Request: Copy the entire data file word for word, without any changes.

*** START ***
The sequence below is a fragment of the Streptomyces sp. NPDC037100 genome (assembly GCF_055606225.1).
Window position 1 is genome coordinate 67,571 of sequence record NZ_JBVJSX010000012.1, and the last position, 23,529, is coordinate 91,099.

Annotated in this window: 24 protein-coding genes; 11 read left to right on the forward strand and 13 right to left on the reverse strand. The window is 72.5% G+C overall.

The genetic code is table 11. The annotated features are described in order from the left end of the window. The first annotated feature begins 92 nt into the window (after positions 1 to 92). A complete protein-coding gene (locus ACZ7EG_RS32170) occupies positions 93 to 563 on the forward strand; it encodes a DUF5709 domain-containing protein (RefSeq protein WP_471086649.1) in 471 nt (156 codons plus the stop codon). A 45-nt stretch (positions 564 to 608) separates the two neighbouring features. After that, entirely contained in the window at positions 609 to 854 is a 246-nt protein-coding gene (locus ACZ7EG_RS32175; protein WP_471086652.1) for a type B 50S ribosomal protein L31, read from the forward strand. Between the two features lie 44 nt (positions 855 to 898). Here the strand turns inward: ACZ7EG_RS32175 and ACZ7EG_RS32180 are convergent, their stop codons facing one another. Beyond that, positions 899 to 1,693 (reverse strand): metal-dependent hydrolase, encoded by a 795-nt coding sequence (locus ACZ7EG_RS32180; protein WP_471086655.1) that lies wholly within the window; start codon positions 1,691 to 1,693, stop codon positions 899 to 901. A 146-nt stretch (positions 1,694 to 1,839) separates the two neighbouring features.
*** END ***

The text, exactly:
The sequence below is a fragment of the Streptomyces sp. NPDC037100 genome (assembly GCF_055606225.1).
Window position 1 is genome coordinate 67,571 of sequence record NZ_JBVJSX010000012.1, and the last position, 23,529, is coordinate 91,099.

Annotated in this window: 24 protein-coding genes; 11 read left to right on the forward strand and 13 right to left on the reverse strand. The window is 72.5% G+C overall.

The genetic code is table 11. The annotated features are described in order from the left end of the window. The first annotated feature begins 92 nt into the window (after positions 1 to 92). A complete protein-coding gene (locus ACZ7EG_RS32170) occupies positions 93 to 563 on the forward strand; it encodes a DUF5709 domain-containing protein (RefSeq protein WP_471086649.1) in 471 nt (156 codons plus the stop codon). A 45-nt stretch (positions 564 to 608) separates the two neighbouring features. After that, entirely contained in the window at positions 609 to 854 is a 246-nt protein-coding gene (locus ACZ7EG_RS32175; protein WP_471086652.1) for a type B 50S ribosomal protein L31, read from the forward strand. Between the two features lie 44 nt (positions 855 to 898). Here the strand turns inward: ACZ7EG_RS32175 and ACZ7EG_RS32180 are convergent, their stop codons facing one another. Beyond that, positions 899 to 1,693 (reverse strand): metal-dependent hydrolase, encoded by a 795-nt coding sequence (locus ACZ7EG_RS32180; protein WP_471086655.1) that lies wholly within the window; start codon positions 1,691 to 1,693, stop codon positions 899 to 901. A 146-nt stretch (positions 1,694 to 1,839) separates the two neighbouring features.